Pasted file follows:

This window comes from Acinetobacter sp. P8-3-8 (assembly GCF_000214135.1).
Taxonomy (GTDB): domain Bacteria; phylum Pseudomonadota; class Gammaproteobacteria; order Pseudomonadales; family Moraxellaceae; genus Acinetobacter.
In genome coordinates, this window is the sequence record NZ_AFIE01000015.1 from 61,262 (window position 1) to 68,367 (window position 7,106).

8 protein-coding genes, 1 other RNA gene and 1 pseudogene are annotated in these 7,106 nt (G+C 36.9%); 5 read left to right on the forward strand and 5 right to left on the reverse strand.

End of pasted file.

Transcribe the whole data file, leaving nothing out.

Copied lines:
This window comes from Acinetobacter sp. P8-3-8 (assembly GCF_000214135.1).
Taxonomy (GTDB): domain Bacteria; phylum Pseudomonadota; class Gammaproteobacteria; order Pseudomonadales; family Moraxellaceae; genus Acinetobacter.
In genome coordinates, this window is the sequence record NZ_AFIE01000015.1 from 61,262 (window position 1) to 68,367 (window position 7,106).

8 protein-coding genes, 1 other RNA gene and 1 pseudogene are annotated in these 7,106 nt (G+C 36.9%); 5 read left to right on the forward strand and 5 right to left on the reverse strand.